FDR Fireside Chat

Roosevelt saw the morale of the American people as his responsibility. His intent was to drive out fear by education and consistent communication. The Crisis Industry—those journalists, politicians, and experts that seek to profit from a crisis—was alive and well in FDR’s time too, and education is the only way to combat it.

Remain Steady

Communicate the uncertainty. We don’t know, and that’s part of the process. There is a joke about the statistician that drowned crossing a river that was only three feet deep on average. Predictions can only be at best approximations based on current data, and even that can be manipulated if it is not placed in its proper context. All data exists in a relationship to other facts. Over time these relationships add clarity. As we gather more and more data, we come closer to the truth.

Blame has no place in leadership. Blame is a form of panic. It is silly to blame others in a situation where the answers are not known, and opinions are rampant. Blame is not leadership; it is reactionary and only impedes the way to a solution.

Look for the positive events in the crisis. It will help you to clarify and minimize, if not solve, the remaining negative issues.

Make People Agents of Something Positive

People’s anxiousness comes from the sense that things are out of control, and they have no capacity to direct the course of their lives. Leaders must speak to that anxiety, give hope, and pull the issues down to the realm of personal responsibility. What can I do now?

In The Splendid and the Vile, historian Erik Larson shares that John Martin, one of Winston Churchill’s secretaries, wrote in his diary about Churchill, “Under his leadership Britons began to see themselves as ‘protagonists on a vaster scene and as champions of a high and invincible cause.’” Larson explains how Churchill helped people manage their fears at the beginning of WorldWar II:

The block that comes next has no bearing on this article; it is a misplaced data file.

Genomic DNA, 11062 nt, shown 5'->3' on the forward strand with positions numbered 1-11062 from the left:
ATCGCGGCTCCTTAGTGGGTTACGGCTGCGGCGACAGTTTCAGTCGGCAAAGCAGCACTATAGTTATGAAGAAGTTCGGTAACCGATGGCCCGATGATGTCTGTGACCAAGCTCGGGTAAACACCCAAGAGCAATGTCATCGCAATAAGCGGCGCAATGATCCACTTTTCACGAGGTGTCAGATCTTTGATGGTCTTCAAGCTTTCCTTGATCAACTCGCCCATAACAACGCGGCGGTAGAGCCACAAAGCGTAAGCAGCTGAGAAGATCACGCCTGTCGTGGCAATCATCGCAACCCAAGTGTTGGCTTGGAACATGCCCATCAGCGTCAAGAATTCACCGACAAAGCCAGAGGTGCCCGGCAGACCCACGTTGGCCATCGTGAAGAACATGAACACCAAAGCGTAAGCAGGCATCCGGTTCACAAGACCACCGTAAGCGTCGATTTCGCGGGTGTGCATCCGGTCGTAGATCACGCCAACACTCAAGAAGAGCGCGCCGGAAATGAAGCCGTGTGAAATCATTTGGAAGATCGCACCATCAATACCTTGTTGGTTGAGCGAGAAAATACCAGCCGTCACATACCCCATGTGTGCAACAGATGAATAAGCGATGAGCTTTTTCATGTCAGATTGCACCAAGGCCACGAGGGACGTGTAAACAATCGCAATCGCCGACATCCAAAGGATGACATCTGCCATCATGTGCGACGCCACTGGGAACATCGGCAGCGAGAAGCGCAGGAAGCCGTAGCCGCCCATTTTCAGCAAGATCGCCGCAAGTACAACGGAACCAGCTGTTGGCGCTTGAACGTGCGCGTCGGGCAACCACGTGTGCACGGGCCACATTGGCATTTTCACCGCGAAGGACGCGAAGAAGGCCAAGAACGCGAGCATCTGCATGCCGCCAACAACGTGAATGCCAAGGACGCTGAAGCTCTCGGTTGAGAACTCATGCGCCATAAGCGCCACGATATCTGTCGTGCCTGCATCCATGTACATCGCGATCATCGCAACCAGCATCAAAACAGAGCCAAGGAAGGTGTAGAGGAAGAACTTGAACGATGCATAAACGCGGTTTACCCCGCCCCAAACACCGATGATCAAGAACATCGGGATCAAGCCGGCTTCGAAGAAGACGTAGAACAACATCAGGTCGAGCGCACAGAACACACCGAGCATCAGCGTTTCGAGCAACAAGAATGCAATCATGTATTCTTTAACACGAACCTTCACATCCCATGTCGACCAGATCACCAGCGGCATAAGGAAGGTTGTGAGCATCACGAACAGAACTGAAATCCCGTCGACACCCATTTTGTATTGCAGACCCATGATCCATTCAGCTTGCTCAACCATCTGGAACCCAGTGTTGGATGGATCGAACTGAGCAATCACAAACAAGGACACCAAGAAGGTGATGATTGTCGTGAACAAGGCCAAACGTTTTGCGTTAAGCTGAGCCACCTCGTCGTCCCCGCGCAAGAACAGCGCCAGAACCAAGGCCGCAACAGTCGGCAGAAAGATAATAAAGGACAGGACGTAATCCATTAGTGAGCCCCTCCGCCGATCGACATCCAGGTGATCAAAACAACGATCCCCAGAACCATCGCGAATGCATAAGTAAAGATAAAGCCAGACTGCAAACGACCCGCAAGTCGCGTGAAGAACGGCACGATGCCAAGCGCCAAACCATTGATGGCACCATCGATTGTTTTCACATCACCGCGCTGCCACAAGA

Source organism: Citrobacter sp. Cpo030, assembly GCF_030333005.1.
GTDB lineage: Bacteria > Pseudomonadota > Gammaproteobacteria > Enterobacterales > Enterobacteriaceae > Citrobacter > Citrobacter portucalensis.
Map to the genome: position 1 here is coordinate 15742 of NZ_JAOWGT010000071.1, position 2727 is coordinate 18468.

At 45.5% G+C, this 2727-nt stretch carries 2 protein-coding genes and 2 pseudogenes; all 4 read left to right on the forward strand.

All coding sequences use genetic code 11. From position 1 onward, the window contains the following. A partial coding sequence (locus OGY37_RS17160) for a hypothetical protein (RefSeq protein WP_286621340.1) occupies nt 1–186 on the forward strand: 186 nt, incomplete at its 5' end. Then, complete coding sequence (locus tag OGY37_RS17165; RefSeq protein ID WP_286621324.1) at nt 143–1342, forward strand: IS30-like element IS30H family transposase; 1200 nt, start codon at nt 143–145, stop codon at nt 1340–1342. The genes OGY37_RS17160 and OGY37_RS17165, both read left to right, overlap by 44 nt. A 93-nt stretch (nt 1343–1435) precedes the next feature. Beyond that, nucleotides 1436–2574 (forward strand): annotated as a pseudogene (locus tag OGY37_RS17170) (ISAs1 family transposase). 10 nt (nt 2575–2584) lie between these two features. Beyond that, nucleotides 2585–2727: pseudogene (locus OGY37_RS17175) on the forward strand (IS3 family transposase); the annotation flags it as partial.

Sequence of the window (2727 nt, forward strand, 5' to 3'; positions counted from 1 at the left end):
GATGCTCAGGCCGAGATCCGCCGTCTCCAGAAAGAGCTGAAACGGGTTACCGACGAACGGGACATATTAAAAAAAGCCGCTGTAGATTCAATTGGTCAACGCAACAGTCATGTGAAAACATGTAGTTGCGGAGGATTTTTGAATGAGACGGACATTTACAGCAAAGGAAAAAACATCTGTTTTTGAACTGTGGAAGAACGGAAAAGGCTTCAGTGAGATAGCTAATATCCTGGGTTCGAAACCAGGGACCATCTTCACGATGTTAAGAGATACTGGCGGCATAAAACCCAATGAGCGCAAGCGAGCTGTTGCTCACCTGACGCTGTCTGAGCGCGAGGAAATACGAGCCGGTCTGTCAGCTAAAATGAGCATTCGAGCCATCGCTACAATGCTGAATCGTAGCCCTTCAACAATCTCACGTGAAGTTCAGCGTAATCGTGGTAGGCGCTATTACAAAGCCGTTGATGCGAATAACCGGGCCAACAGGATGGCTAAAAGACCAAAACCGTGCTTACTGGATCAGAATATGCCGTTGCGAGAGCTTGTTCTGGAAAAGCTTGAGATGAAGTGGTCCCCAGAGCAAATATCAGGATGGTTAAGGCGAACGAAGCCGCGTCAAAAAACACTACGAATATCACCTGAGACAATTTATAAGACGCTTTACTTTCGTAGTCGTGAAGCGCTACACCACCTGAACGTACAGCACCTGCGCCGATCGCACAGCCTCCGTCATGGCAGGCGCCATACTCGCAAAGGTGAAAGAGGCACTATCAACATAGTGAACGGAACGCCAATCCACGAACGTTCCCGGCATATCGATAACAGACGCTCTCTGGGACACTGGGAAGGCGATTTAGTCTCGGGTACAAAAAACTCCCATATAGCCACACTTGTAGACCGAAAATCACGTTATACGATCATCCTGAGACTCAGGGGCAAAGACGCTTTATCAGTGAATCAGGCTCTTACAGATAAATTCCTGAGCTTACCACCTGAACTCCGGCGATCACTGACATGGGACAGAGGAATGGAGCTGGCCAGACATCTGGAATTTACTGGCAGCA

Recognizing that confidence and fearlessness were attitudes that could be adopted and taught by example, Churchill issued a directive to all ministers to put on a strong, positive front. “In these dark days the Prime Minister would be grateful if all his colleagues in the Government, as well as high officials, would maintain a high morale in their circles; not minimizing the gravity of events, but showing confidence in our ability and inflexible resolve to continue the war till we have broken the will of the enemy to bring all Europe under his domination.”

Fear is contagious and has an exponential effect. Nigel Hamilton writes in The Mantle of Command, that FDR felt, “A leader must exhibit confidence since the slightest hint of anxiety or dejection would spread like ripples in a pond.”

When we deal with the crisis with a positive expectation and manage the fear, we open ourselves up to possibility, opportunities, and self-efficacy. The crisis will past, of course, but our experience of it and our success in solving it depends on how we respond to it and manage the fear.

As leaders, how can we become beacons of hope for our families and organizations? To help people embrace the future and not the past?

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Posted by Michael McKinney at 03:31 PM